Megapixel counts matter if you need to crop out large sections of an image & still need to retain enough pixels for a large enough print.
To illustrate Aydin’s point, I’ve taken a full photo of an Australian Monomorium nest and cropped it away to show just the queen ant:
Viola! Instant magnification. I can get away with a tight crop because the original photo spans over 6 million pixels. Blog photos only need 100,000 pixels. Plenty of pixels to spare. Once I get my hands on the Canon 50D, I’ll have 15 million pixels and the resolution to crop down to a single small ant.
So I can crop, but should I? Is cropping a good thing?
Bad habits are easy to get into, but difficult to break. If you get into the habit of cropping all your images then you’ll never put a lot of effort into composition or framing. Why should you when you can just crop it later, right?
While I am inclined to agree with Dalantech, I don’t think cropping need be detrimental to learning. I first learned composition through cropping. Once I got the hang of improving a photo by cutting out distractions and shifting the frame in post-processing, I started trying to get it right in the field using just the viewfinder. Cropping was a bit like training wheels.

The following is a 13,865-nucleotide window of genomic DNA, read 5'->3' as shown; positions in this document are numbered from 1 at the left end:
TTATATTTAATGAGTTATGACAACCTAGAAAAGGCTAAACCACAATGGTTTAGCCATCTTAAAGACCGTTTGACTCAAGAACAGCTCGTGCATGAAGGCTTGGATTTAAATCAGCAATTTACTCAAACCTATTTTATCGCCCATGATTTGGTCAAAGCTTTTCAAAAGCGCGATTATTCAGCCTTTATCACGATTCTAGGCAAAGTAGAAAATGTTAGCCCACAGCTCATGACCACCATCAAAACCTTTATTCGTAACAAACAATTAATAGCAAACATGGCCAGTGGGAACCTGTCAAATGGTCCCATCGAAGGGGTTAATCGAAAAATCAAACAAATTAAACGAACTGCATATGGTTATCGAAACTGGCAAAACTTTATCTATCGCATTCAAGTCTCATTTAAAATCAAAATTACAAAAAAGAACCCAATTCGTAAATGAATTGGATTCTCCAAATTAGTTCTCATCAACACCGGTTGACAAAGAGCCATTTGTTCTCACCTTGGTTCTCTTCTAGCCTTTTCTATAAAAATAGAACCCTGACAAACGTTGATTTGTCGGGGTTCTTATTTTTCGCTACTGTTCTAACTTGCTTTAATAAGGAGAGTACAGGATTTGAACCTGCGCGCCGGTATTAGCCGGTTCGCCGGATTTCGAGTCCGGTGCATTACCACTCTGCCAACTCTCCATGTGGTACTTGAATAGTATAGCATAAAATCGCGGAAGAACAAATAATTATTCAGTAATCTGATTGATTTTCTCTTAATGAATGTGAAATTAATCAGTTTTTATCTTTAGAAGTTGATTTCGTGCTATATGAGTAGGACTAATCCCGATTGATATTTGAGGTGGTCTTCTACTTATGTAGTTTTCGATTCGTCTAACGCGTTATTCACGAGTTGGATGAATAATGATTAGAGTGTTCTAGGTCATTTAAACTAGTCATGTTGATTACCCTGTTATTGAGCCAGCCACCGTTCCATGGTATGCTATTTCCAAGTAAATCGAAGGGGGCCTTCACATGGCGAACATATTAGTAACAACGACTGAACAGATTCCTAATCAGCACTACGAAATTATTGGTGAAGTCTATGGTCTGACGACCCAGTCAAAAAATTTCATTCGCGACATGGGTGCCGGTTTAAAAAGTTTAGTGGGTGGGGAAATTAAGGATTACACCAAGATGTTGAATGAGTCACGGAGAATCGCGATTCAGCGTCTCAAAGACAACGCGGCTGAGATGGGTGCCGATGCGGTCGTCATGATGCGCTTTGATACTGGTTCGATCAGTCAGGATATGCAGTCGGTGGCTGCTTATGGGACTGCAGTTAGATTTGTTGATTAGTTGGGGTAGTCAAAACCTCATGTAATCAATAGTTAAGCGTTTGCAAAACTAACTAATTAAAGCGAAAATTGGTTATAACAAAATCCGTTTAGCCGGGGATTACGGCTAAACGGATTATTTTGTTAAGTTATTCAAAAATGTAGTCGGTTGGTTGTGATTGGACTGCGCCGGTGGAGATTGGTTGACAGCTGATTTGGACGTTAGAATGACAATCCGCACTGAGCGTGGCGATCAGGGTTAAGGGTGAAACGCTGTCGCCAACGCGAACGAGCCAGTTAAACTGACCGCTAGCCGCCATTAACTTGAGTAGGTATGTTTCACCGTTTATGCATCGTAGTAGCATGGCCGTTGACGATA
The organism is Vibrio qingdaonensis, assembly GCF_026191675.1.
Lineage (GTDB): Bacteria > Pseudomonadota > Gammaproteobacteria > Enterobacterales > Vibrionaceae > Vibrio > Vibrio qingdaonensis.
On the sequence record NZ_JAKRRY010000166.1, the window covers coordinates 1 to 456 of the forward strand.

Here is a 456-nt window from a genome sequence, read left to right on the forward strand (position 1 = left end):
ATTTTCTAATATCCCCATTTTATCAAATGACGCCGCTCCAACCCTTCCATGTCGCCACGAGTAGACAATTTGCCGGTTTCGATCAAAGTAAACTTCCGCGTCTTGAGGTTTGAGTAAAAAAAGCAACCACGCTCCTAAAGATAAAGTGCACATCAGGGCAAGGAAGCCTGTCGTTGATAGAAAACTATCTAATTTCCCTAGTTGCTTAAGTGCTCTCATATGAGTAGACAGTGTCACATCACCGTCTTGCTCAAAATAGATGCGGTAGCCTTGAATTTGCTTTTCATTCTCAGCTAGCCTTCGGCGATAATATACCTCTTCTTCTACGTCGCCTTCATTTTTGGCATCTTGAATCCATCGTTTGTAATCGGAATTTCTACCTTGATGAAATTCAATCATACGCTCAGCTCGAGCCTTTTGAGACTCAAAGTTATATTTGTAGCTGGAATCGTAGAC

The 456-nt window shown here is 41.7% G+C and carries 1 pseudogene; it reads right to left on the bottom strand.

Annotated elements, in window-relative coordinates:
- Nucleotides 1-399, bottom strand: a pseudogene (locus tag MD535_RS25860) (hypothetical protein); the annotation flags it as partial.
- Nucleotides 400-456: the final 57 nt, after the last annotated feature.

Once I went commercial things changed fast. It turns out that photo buyers sometimes need a lot of pixels, especially for posters and museum displays. I can vouch for how embarrassing it is to lose sales because the image was too heavily cropped to be enlarged. Nowadays I aim to nail the composition in the viewfinder first, and if I do crop I do so sparingly, retaining at least 70% of the original pixels.
The persistent temptation in macro-photography is to crop for a bit of extra “magnification”. If you find yourself cropping as a matter of routine, it’s worth thinking about updating your optics. Think about it this way: If you are chopping half the pixels off your 10MP images, you may as well have bought a cheaper 5MP camera and spent the difference on a more powerful lens or a set of extension tubes. You’d get the same effective magnification but your images will be sharper and smoother.
Here is a shot of the same queen ant as in my example above, but with magnification augmented the old-fashioned way. I used a more powerful setting on the MP-E 65mm lens.
A crisper, cleaner image.